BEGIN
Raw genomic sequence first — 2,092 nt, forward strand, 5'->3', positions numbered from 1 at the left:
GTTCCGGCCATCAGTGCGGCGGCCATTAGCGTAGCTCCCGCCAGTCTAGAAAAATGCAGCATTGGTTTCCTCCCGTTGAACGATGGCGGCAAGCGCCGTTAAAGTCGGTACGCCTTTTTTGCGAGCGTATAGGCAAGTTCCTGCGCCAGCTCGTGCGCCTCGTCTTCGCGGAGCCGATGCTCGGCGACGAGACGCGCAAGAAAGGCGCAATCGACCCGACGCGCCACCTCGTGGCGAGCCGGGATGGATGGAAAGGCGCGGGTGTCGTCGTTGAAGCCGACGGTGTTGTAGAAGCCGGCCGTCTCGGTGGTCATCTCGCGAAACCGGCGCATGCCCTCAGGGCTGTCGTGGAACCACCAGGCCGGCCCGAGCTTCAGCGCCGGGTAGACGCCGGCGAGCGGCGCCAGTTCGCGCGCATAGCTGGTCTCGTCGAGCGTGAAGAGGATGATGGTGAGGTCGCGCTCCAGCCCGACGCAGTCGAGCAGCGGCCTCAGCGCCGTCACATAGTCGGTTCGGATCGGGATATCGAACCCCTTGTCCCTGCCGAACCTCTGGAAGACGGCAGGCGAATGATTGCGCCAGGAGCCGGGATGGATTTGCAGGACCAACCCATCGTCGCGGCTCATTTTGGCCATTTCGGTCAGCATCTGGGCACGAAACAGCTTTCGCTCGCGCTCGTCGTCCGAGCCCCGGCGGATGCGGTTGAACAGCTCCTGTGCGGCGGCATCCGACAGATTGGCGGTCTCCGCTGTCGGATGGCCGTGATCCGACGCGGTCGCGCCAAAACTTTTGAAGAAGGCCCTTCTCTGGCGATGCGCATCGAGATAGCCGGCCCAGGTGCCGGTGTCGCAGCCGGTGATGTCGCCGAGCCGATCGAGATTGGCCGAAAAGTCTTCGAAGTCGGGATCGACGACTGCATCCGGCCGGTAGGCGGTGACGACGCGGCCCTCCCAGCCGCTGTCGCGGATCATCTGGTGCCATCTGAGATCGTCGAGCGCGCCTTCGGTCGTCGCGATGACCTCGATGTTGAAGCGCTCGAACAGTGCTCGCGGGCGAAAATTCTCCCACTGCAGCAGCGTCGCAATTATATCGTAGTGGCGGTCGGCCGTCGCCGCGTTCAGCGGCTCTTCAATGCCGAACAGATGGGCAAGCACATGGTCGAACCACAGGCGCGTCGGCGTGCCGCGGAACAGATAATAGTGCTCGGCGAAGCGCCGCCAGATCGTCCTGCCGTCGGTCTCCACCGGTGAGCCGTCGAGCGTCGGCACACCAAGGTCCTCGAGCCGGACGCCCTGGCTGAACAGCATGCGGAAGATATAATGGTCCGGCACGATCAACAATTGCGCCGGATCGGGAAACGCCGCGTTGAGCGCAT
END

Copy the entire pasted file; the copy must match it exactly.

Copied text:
Raw genomic sequence first — 2,092 nt, forward strand, 5'->3', positions numbered from 1 at the left:
GTTCCGGCCATCAGTGCGGCGGCCATTAGCGTAGCTCCCGCCAGTCTAGAAAAATGCAGCATTGGTTTCCTCCCGTTGAACGATGGCGGCAAGCGCCGTTAAAGTCGGTACGCCTTTTTTGCGAGCGTATAGGCAAGTTCCTGCGCCAGCTCGTGCGCCTCGTCTTCGCGGAGCCGATGCTCGGCGACGAGACGCGCAAGAAAGGCGCAATCGACCCGACGCGCCACCTCGTGGCGAGCCGGGATGGATGGAAAGGCGCGGGTGTCGTCGTTGAAGCCGACGGTGTTGTAGAAGCCGGCCGTCTCGGTGGTCATCTCGCGAAACCGGCGCATGCCCTCAGGGCTGTCGTGGAACCACCAGGCCGGCCCGAGCTTCAGCGCCGGGTAGACGCCGGCGAGCGGCGCCAGTTCGCGCGCATAGCTGGTCTCGTCGAGCGTGAAGAGGATGATGGTGAGGTCGCGCTCCAGCCCGACGCAGTCGAGCAGCGGCCTCAGCGCCGTCACATAGTCGGTTCGGATCGGGATATCGAACCCCTTGTCCCTGCCGAACCTCTGGAAGACGGCAGGCGAATGATTGCGCCAGGAGCCGGGATGGATTTGCAGGACCAACCCATCGTCGCGGCTCATTTTGGCCATTTCGGTCAGCATCTGGGCACGAAACAGCTTTCGCTCGCGCTCGTCGTCCGAGCCCCGGCGGATGCGGTTGAACAGCTCCTGTGCGGCGGCATCCGACAGATTGGCGGTCTCCGCTGTCGGATGGCCGTGATCCGACGCGGTCGCGCCAAAACTTTTGAAGAAGGCCCTTCTCTGGCGATGCGCATCGAGATAGCCGGCCCAGGTGCCGGTGTCGCAGCCGGTGATGTCGCCGAGCCGATCGAGATTGGCCGAAAAGTCTTCGAAGTCGGGATCGACGACTGCATCCGGCCGGTAGGCGGTGACGACGCGGCCCTCCCAGCCGCTGTCGCGGATCATCTGGTGCCATCTGAGATCGTCGAGCGCGCCTTCGGTCGTCGCGATGACCTCGATGTTGAAGCGCTCGAACAGTGCTCGCGGGCGAAAATTCTCCCACTGCAGCAGCGTCGCAATTATATCGTAGTGGCGGTCGGCCGTCGCCGCGTTCAGCGGCTCTTCAATGCCGAACAGATGGGCAAGCACATGGTCGAACCACAGGCGCGTCGGCGTGCCGCGGAACAGATAATAGTGCTCGGCGAAGCGCCGCCAGATCGTCCTGCCGTCGGTCTCCACCGGTGAGCCGTCGAGCGTCGGCACACCAAGGTCCTCGAGCCGGACGCCCTGGCTGAACAGCATGCGGAAGATATAATGGTCCGGCACGATCAACAATTGCGCCGGATCGGGAAACGCCGCGTTGAGCGCAT